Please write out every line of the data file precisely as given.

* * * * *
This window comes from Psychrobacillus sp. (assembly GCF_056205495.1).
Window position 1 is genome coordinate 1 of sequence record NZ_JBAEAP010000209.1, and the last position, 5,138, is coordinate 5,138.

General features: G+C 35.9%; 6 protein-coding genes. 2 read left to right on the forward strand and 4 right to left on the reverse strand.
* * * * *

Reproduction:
This window comes from Psychrobacillus sp. (assembly GCF_056205495.1).
Window position 1 is genome coordinate 1 of sequence record NZ_JBAEAP010000209.1, and the last position, 5,138, is coordinate 5,138.

General features: G+C 35.9%; 6 protein-coding genes. 2 read left to right on the forward strand and 4 right to left on the reverse strand.